The manual controller 6 includes an input unit 16 which has an analog joystick 11 for moving the displayed position of a player's maneuverable spaceship 10 (shooting object) (see FIG. 3) vertically and horizontally in a perspective image 9 representing a flight confinement range displayed on the projection display screen 3, a switch 12 mounted on a front side of the joystick 11 and pressable by an index finger of the game player for shooting a laser beam or a bullet from the player's spaceship 10, a shooting switch 14 mounted on the upper end of the joystick 11 and pressable by a thumb of the game player for shooting a missile toward a target to be shot at, e.g., an enemy's space ship 13 or the like, and a start switch 15 below the joystick 11. The input nit 16 also has a viewpoint changing switch (not shown) for selecting one of three images, i.e., a close-up image closest to the player's spaceship 10, an overall image farthest from the player's spaceship 10, and an intermediate image between the close-up and overall images.

When the joystick 11 is in a vertical position, the control system 7 displays images i n the perspective image 9 on the projection display screen 3 so as to move toward the game player such that the player's spaceship 10 looks as if moving forward at a certain speed while being positioned at a constant location in the perspective image 9. When the joystick 11 is pushed forward from the vertical position, th e control system 7 displays images in the perspective image 9 on the projection display screen 3 such that the player's spaceship 10 descends in the perspective image 10 (moves downwardly in the displayed image). When the joystick 11 is pulled backward from the vertical position, the control system 7 displays images in the perspective image 9 on the projection display screen 3 such that the player's spaceship 10 ascends in the perspective image 10 (moves upwardly in the displayed image). When the joystick 11 is shifted to the left, the control system 7 displays images in the perspective image 9 on the projection display screen 3 such that the player's spaceship 10 turns to the left in the perspective image 10 (moves to the left in the displayed image). When the joystick 11 is shifted to the right, the control system 7 displays images in the perspective image 9 on the projection display screen 3 such that the player's spaceship 10 turns to the right in the perspective image 10 (moves to the right in the displayed image).

The control system 7 comprises a RAM 17 from and into which various data can be read and written, an interface 18, a signal processor 21, an image processor 22, and a central processing unit (CPU) 23 for controlling them. The RAM 17, the interface 18, the signal processor 21, the image processor 22, and the CPU 23 are interconnected by a bus 24 which comprises an address bus, a data bus, and a control bus. The input unit 16 of the manual controller 6 is connected via an interface 25 to the bus 24 for sending control signals via the bus 24 to the CPU 23, which executes various commands depending on supplied control signals.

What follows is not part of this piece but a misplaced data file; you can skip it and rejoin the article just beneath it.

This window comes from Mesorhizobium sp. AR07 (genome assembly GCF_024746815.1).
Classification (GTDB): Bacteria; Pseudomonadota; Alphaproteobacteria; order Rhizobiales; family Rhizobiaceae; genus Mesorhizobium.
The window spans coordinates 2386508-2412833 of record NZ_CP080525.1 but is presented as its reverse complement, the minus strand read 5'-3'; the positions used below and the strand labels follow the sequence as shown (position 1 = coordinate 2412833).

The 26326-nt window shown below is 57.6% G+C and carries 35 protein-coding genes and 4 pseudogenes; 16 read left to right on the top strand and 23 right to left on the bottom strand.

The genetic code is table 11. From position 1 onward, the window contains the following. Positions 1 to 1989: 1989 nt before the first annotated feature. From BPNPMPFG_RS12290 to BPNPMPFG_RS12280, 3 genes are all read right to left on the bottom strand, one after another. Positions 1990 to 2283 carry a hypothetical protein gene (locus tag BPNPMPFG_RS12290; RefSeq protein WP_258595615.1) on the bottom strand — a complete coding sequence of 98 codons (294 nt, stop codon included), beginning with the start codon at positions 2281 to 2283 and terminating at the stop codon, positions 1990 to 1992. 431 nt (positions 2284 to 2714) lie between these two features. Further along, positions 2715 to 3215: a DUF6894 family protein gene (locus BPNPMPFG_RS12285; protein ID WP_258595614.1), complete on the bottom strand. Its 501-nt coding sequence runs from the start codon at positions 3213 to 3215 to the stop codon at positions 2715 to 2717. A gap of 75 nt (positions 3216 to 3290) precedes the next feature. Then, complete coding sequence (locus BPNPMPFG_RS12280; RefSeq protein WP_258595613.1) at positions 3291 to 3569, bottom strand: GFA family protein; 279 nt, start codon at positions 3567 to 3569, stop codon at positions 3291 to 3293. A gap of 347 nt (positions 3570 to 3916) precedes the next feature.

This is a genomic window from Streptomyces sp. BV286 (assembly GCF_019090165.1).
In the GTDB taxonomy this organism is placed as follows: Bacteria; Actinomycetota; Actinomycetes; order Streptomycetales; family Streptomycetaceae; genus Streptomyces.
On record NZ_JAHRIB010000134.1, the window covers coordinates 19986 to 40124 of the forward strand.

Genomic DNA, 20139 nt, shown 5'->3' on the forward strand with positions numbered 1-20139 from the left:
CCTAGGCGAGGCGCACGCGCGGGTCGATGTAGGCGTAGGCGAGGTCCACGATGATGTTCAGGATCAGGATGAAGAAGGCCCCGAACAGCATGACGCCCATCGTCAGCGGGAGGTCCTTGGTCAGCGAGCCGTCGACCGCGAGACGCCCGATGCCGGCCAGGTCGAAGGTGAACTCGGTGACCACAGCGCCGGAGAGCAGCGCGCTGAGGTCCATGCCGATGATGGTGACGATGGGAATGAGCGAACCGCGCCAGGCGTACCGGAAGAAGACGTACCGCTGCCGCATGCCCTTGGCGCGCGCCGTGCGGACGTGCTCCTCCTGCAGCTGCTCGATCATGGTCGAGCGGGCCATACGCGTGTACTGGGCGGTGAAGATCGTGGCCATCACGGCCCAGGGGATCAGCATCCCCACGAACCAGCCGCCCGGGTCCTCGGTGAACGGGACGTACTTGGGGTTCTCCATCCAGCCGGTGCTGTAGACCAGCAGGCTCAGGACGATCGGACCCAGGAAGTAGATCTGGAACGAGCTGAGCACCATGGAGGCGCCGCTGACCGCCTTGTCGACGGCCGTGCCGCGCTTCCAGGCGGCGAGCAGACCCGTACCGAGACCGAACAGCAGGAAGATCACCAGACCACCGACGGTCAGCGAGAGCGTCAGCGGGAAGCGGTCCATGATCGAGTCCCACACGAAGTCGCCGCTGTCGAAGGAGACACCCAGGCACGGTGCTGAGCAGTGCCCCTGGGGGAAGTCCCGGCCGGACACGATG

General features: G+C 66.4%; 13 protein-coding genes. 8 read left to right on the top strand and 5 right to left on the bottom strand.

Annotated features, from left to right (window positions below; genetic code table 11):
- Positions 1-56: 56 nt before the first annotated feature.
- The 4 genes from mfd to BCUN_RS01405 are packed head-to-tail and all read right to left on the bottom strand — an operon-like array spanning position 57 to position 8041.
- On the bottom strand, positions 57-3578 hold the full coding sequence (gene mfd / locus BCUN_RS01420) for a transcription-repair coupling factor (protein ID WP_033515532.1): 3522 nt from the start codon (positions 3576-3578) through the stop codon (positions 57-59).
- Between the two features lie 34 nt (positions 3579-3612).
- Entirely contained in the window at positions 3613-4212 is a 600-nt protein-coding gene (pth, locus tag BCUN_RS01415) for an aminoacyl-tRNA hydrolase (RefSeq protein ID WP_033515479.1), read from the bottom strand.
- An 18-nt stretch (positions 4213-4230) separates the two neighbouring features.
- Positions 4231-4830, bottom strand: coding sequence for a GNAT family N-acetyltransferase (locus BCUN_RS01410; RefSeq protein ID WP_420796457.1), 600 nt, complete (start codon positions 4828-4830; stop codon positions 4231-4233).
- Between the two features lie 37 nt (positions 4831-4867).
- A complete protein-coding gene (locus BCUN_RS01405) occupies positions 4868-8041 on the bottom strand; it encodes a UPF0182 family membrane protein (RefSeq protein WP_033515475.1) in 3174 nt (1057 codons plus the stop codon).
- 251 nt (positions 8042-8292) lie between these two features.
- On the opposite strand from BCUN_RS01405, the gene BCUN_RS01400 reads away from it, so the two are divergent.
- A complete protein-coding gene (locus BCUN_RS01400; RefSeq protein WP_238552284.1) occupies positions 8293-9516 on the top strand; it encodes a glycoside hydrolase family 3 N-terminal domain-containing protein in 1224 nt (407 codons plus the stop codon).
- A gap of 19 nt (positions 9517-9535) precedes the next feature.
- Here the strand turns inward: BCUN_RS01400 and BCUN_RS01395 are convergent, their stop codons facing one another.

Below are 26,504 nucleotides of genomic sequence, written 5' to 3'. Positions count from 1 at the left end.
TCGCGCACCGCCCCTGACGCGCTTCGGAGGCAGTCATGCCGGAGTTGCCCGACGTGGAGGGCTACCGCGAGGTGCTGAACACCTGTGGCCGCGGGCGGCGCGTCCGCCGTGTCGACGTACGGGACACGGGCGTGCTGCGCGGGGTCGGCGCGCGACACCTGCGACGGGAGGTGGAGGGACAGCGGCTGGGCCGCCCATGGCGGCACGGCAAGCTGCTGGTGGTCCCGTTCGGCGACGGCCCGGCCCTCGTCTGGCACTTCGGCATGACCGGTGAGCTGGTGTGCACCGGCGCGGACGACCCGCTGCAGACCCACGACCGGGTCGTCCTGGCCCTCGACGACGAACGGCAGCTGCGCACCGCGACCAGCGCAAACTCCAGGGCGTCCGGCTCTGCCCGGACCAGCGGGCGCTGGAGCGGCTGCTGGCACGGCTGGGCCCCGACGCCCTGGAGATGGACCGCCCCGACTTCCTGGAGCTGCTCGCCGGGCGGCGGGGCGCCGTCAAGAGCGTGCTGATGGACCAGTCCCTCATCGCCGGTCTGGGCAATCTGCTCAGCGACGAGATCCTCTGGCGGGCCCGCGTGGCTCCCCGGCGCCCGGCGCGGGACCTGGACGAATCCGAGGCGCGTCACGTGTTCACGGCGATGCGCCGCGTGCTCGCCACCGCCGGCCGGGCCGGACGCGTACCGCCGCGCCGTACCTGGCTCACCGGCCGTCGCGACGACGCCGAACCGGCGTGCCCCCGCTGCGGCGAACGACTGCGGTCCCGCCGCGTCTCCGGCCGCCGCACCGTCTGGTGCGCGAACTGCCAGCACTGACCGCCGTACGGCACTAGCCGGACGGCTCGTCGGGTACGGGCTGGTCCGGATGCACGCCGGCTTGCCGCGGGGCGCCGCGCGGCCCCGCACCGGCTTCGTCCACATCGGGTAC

A recording medium 19 from and into which data can be read and written is connected to the interface 18. The RAM 17, the interface 18, and the recording medium 19 jointly make up a memory system 20. The recording medium 19 stores shooting game data including image data, audio data, and program data. The recording medium 19 may be a ROM cassette which comprises a ROM storing program data including the shooting game data and an operating system and a plastic case housing the ROM, or an optical disk or a flexible disk.

The signal processor 21 mainly calculates two-dimensional positions, i.e., a position of the player's spaceship, a virtual camera position Vc, a camera position C to be reached, and a rotational angle of the player's spaceship, generates audio data, and processes the calculated positions and the generated audio data. The image processor 22 writes image data to be displayed into the RAM 17 based on calculated results from the signal processor 21. The CPU 23 controls the signal processor 21 to process signals based on the image data, the audio data, and the program data stored in the recording medium 19, and also controls the image processor 22 to write image data and audio data into the RAM 17 based on the signals processed by the signal processor 21.